Making Oh-My-Vagrant (OMV) more developer accessible and easy to install (from a distribution package like RPM) has always been a goal, but was previously never a priority. This is all sorted out now. In this article, I’ll explain how “mainstream” mode works, and how the RPM work was done. (I promise this will be somewhat interesting!)
If you haven’t read any of the previous articles about Oh-My-Vagrant, I’d recommend you start there. Many of the articles include screencasts, and combined with the examples/ folder, this is probably the best way to learn OMV, because the documentation could use some love.
OMV is now easily installable on Fedora 22 via COPR. It probably works on other distros and versions, but I haven’t tested all of those combinations. This is a colossal improvement from when I first posted about this publicly in 2013. There is still one annoying bug that I occasionally hit. Let me know if you can reproduce.
Install from COPR:
james@computer:~$ sudo dnf copr enable purpleidea/oh-my-vagrant You are about to enable a Copr repository. Please note that this repository is not part of the main Fedora distribution, and quality may vary. The Fedora Project does not exercise any power over the contents of this repository beyond the rules outlined in the Copr FAQ at , and packages are not held to any quality or security level. Please do not file bug reports about these packages in Fedora Bugzilla. In case of problems, contact the owner of this repository. Do you want to continue? [y/N]: y Repository successfully enabled. james@computer:~$ sudo dnf install oh-my-vagrant Last metadata expiration check performed 0:05:08 ago on Tue Jul 7 22:58:45 2015. Dependencies resolved. ================================================================================ Package Arch Version Repository Size ================================================================================ Installing: oh-my-vagrant noarch 0.0.7-1 purpleidea-oh-my-vagrant 270 k vagrant noarch 1.7.2-7.fc22 updates 428 k vagrant-libvirt noarch 0.0.26-2.fc22 fedora 57 k Transaction Summary ================================================================================ Install 3 Packages Total download size: 755 k Installed size: 2.5 M Is this ok [y/N]: n Operation aborted. james@computer:~$ sudo dnf install -y oh-my-vagrant Last metadata expiration check performed 0:05:19 ago on Tue Jul 7 22:58:45 2015. Dependencies resolved. ================================================================================ Package Arch Version Repository Size ================================================================================ Installing: oh-my-vagrant noarch 0.0.7-1 purpleidea-oh-my-vagrant 270 k vagrant noarch 1.7.2-7.fc22 updates 428 k vagrant-libvirt noarch 0.0.26-2.fc22 fedora 57 k Transaction Summary ================================================================================ Install 3 Packages Total download size: 755 k Installed size: 2.5 M Downloading Packages: (1/3): vagrant-1.7.2-7.fc22.noarch.rpm 626 kB/s | 428 kB 00:00 (2/3): vagrant-libvirt-0.0.26-2.fc22.noarch.rpm 70 kB/s | 57 kB 00:00 (3/3): oh-my-vagrant-0.0.7-1.noarch.rpm 243 kB/s | 270 kB 00:01 -------------------------------------------------------------------------------- Total 246 kB/s | 755 kB 00:03 Running transaction check Transaction check succeeded. Running transaction test Transaction test succeeded. Running transaction Installing : vagrant-1.7.2-7.fc22.noarch 1/3 Installing : vagrant-libvirt-0.0.26-2.fc22.noarch 2/3 Installing : oh-my-vagrant-0.0.7-1.noarch 3/3 Verifying : oh-my-vagrant-0.0.7-1.noarch 1/3 Verifying : vagrant-libvirt-0.0.26-2.fc22.noarch 2/3 Verifying : vagrant-1.7.2-7.fc22.noarch 3/3 Installed: oh-my-vagrant.noarch 0.0.7-1 vagrant.noarch 1.7.2-7.fc22 vagrant-libvirt.noarch 0.0.26-2.fc22 Complete! james@computer:~$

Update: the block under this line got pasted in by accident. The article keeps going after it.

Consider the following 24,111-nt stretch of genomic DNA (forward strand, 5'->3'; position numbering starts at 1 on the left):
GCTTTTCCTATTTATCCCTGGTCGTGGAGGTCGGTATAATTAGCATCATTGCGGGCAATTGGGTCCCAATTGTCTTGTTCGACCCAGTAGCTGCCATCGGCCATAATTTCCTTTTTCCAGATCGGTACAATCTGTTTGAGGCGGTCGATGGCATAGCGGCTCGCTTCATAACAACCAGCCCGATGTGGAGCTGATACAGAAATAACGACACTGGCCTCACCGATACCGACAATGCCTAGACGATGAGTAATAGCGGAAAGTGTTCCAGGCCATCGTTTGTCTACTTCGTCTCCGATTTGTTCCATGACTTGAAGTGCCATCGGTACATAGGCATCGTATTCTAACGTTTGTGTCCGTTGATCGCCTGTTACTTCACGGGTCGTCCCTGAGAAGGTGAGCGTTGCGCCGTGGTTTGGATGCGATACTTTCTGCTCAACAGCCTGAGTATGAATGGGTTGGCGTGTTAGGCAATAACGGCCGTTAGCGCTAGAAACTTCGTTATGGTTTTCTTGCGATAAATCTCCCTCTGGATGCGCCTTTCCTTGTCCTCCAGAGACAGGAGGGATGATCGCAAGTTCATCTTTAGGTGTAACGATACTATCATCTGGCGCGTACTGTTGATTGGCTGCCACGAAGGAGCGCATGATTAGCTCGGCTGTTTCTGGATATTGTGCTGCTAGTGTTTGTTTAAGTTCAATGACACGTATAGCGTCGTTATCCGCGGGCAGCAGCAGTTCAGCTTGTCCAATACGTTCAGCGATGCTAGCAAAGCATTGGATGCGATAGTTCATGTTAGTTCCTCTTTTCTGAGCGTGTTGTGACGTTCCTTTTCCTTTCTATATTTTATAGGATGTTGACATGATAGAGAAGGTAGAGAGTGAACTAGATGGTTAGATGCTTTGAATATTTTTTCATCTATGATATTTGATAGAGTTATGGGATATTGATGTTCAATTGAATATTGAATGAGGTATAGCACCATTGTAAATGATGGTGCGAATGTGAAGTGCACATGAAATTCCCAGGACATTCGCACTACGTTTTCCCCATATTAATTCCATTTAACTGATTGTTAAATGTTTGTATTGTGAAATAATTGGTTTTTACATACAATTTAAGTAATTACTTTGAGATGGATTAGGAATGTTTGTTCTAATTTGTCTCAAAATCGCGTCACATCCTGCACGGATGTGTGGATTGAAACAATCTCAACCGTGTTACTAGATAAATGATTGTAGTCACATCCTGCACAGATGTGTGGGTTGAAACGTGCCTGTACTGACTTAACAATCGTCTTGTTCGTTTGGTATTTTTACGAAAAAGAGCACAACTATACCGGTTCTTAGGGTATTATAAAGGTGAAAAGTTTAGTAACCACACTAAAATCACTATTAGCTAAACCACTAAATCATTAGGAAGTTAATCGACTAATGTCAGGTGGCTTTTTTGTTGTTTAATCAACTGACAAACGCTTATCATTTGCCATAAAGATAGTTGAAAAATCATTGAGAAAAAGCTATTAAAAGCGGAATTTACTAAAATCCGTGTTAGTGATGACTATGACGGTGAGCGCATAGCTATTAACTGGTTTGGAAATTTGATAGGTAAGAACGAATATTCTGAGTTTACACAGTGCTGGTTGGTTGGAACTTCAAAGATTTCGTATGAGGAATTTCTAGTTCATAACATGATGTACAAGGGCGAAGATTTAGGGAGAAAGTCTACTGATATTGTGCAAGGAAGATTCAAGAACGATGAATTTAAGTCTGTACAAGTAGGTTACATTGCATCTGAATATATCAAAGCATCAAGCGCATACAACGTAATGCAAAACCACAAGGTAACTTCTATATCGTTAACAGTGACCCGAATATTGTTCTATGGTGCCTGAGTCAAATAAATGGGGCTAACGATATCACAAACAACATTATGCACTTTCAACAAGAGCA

If you’d like to avoid typing passwords over and over again when using vagrant, you can add yourself into the vagrant group. 99% of people do this. The downside is that it could allow your user account to get root privileges. Since most developers have a single user environment, it’s not a big issue. This is necessary because vagrant uses the
qemu:///system connection instead of
qemu:///session. If you can help fix this, please hack on it.
james@computer:~$ groups james wheel docker james@computer:~$ sudo usermod -aG vagrant james # you'll need to logout/login for this change to take effect...
Lastly, there is a user session plugin addition that is required. Installation is automatic the first time you create a new OMV project. Let’s do that and see how it works!
james@computer:~$ mkdir /tmp/omvtest james@computer:~$ cd !$ cd /tmp/omvtest james@computer:/tmp/omvtest$ which omv /usr/bin/omv james@computer:/tmp/omvtest$ omv init Oh-My-Vagrant needs to install a modified vagrant-hostmanager plugin. Is this ok [y/N]: y Cloning into 'vagrant-hostmanager'... remote: Counting objects: 801, done. remote: Total 801 (delta 0), reused 0 (delta 0), pack-reused 801 Receiving objects: 100% (801/801), 132.22 KiB | 0 bytes/s, done. Resolving deltas: 100% (467/467), done. Checking connectivity... done. Branch feat/oh-my-vagrant set up to track remote branch feat/oh-my-vagrant from origin. Switched to a new branch 'feat/oh-my-vagrant' sending incremental file list ./ vagrant-hostmanager.rb vagrant-hostmanager/ vagrant-hostmanager/action.rb vagrant-hostmanager/command.rb vagrant-hostmanager/config.rb vagrant-hostmanager/errors.rb vagrant-hostmanager/plugin.rb vagrant-hostmanager/provisioner.rb vagrant-hostmanager/util.rb vagrant-hostmanager/version.rb vagrant-hostmanager/action/ vagrant-hostmanager/action/update_all.rb vagrant-hostmanager/action/update_guest.rb vagrant-hostmanager/action/update_host.rb vagrant-hostmanager/hosts_file/ vagrant-hostmanager/hosts_file/updater.rb sent 20,560 bytes received 286 bytes 41,692.00 bytes/sec total size is 19,533 speedup is 0.94 Patched successfully! Current machine states: omv1 not created (libvirt) The Libvirt domain is not created. Run `vagrant up` to create it. james@computer:/tmp/omvtest$ ls ansible/ docker/ kubernetes/ omv.yaml puppet/ shell/ james@computer:/tmp/omvtest$
You can see that the plugin installation worked perfectly, and that OMV created a few files and folders.
You can hide that generated mess in a subfolder if you prefer: